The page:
By John Schaffner

Kimanne Allen, a real estate broker, bought her condominium at Arborgate in Buckhead 18 months ago. She has never been able to move in and has since had to buy another home where she and her son live.

Stacey Elgin, a freelance TV anchor and reporter, moved back to Atlanta a year and a half ago planning to live again in the Arborgate condominium she bought in 2001. She’s thankful she got married and now can live with her husband at his home.

Karen O’Brien, a technology consultant in the media and entertainment industry, has lived in her condominium at Arborgate since 1998. On May 30, she and her neighbor, Andrea Nardello, were ordered by the city of Atlanta to find someplace else to live until repairs have been made to their Arborgate condominiums.

These are four professional women who own condominiums in Buckhead, but own homes where they cannot enjoy life through no fault of their own.

These four women—neighbors in building B-120 at Arborgate Condominiums—have for 18 months been trying to get their condominium owners association and management company to deal with problems in their homes that have resulted in cracked and separated walls, sagging floors, severely weakened foundations, aging and ruptured water pipes, the threat of ruptured gas pipes, and finally resulting in being told they must vacate their homes for their safety.

Now, city of Atlanta Chief Inspector Jerry Martin—who the four women refer to as “our hero”—has gotten deeply involved. The city has taken the Arborgate homeowners association to court and the association has been ordered to fix a gas line situation Martin described as a “powder keg” and also fix the sagging foundation in building B-120.

It might be said that the origin of the problem was in the summer of 2005, when the condo association’s board began realizing that the water bills were running much higher than the amount that had been budgeted based on the previous year’s bills. In fact, by year’s end, the bills had run $26,879 or 43 percent over budget. That suggested a leak.

Although a number of residents report hearing running water near drainage areas on the property, water does not appear on the surface until late in the year and the situation is virtually ignored.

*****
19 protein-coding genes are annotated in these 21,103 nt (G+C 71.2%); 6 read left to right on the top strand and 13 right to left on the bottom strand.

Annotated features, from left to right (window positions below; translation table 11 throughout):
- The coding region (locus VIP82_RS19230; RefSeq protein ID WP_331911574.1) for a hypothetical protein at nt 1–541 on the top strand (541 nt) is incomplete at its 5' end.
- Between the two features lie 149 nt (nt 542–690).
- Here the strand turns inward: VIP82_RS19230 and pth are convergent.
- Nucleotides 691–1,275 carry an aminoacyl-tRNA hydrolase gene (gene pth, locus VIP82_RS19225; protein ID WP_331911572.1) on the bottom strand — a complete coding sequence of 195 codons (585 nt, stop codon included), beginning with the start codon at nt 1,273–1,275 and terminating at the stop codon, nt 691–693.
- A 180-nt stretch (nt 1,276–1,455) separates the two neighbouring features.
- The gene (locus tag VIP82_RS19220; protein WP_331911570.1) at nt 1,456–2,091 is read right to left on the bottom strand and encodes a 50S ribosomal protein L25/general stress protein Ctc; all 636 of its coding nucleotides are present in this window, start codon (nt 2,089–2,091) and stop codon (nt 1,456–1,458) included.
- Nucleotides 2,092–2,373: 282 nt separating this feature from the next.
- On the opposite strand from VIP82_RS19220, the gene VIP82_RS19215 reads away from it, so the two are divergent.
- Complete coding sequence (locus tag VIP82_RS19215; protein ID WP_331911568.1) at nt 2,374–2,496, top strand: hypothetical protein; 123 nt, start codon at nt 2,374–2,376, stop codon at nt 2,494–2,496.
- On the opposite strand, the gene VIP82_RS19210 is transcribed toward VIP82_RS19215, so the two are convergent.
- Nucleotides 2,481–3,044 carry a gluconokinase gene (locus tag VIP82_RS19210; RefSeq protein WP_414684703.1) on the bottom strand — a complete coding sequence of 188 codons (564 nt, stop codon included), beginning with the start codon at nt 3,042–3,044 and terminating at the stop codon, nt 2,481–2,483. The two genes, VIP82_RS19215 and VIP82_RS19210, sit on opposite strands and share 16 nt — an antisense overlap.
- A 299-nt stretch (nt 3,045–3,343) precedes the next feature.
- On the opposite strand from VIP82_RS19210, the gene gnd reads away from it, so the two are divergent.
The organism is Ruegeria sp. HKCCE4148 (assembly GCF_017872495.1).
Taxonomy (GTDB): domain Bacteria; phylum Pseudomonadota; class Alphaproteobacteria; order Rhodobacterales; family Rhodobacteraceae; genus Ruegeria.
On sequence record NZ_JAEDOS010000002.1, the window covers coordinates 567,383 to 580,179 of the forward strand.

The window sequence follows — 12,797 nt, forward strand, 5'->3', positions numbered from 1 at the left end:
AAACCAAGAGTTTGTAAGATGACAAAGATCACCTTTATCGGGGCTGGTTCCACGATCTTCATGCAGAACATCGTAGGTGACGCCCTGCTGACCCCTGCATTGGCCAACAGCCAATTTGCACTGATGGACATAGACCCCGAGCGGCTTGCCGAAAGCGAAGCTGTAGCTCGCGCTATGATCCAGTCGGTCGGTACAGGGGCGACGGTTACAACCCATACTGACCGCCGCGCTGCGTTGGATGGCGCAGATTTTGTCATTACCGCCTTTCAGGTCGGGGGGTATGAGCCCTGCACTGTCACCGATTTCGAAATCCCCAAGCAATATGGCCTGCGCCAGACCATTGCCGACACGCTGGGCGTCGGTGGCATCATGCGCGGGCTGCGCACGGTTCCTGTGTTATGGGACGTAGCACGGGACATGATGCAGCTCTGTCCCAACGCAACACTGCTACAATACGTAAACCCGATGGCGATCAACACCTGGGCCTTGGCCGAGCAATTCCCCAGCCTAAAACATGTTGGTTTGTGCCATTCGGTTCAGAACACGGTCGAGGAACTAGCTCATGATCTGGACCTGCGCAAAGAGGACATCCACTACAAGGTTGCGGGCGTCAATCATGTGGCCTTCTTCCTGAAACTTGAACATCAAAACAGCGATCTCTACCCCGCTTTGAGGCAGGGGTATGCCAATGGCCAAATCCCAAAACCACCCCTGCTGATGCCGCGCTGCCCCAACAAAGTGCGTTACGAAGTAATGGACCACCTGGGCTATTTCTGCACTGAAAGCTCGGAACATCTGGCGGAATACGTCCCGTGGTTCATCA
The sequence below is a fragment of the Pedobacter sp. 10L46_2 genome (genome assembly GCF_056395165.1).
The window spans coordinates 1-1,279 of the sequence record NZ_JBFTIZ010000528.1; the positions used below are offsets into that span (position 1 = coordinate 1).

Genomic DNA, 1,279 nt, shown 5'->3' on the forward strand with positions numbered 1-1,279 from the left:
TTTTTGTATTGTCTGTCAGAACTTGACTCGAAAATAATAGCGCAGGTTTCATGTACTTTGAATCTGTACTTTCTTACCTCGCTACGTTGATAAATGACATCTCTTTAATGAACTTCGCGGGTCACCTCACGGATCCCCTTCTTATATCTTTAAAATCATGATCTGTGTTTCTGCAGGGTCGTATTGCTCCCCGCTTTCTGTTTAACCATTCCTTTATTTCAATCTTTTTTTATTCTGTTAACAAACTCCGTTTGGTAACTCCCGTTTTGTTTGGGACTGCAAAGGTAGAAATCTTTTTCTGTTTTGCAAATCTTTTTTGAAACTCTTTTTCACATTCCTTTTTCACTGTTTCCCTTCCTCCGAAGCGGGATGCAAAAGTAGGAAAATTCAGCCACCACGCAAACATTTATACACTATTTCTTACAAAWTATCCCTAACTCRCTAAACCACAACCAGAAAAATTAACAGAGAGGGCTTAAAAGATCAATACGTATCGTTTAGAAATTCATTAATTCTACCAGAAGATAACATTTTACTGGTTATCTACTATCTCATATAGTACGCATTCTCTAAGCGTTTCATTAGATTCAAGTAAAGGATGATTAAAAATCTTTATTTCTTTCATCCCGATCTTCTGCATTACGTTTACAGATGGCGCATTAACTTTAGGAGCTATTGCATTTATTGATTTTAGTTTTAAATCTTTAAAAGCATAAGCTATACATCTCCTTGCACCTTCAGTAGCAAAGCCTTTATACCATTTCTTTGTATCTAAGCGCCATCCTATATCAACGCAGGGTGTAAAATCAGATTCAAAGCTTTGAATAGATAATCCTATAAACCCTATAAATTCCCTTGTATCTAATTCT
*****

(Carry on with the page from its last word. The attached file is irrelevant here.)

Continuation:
The real problems started in January of 2006, just after Allen bought Unit B-7 in building 120 at the Arborgate. She planned to do some renovations to the unit and live there with her son.

Allen was told by the contractor the renovations would be done in about two weeks, but she was never able to move in and the unit remains in shambles, with sagging floors, cracked sheetrock on the walls and debris sitting in the middle of the living room.

On January 9, 2006, the upstairs sink in Elgin’s Unit B-9 was broken when the renter had a seizure and passed out while the water remained running for five hours. Most of the water was contained to Elgin’s unit, some spread to O’Brien’s Unit B-8 with smaller amounts seeping into Allen’s Unit B-7 and Nardello’s Unit B-10.

Five days later, on January 14, residents of B-120 notice a significant drop in water pressure and hear the sound of water rushing through their walls.

They immediately reported these problems to Arborgate’s property manager, Sean Rucker, who called in a plumbing company to check it out. As a plumbing company begins digging in front of units 7 and 8, groundwater rushes out from underneath the foundation of building 120. One of the main water lines that runs parallel to the building had been ruptured.

During the ensuing week, residents of B-120 note significant changes in their units as cracks develop and rapidly enlarge in their walls, a result of settling of the building. That was in late January, 2006. Today, 18 months later, there still is no final resolution to the problem.

When Arborgate was built in the 1960s, the water pipes and gas lines for the units were run under the concrete floor, which was poured on top of them.

As far back at 2000, an engineering survey of the properties informed the Arborgate homeowners association board that because of the age of the development (about 40 years old), those pipes were at the end of their life and needed to be replaced. That study was used to get a $400,000 loan for those projects. But, according to O’Brien the money from that loan was put into cosmetic changes around the property rather than infrastructure.

But now the condo association is being forced to deal with those problems—at least B-120.

When the city of Atlanta took the Arborgate homeowners association to court on May 20, the judge ordered the association to re-route the gas lines to remedy what was labeled a potentially very dangerous situation—a break in the lines could possibly lead to an explosion.

The judge also required the association to come back to the court by June 25 with a plan for fixing the sagging foundation for the building, which engineers report is being caused by “voids” that have developed under the concrete foundation flooring .

Elgin told the Reporter, “We have been ignored until we ended up going to the city, hiring a lawyer and doing numerous engineering reports out of our own pockets.”

Attempts to discuss the issues by phone with members of the association board or property management have been unsuccessful to date.

But just how did the city get involved?

The gas line in O’Brien’s condo was punctured when an engineer from an insurance company came there to do tests following the incident in Elgin’s condo and the ruptured water main in front of Units 7 and 8 in early 2006. The management company hired a plumber to fix the gas pipe, but it was not fixed to city code. The plumber never got a permit from the city and then fixed it with compression fittings, which are not for gas lines, and then put concrete over that.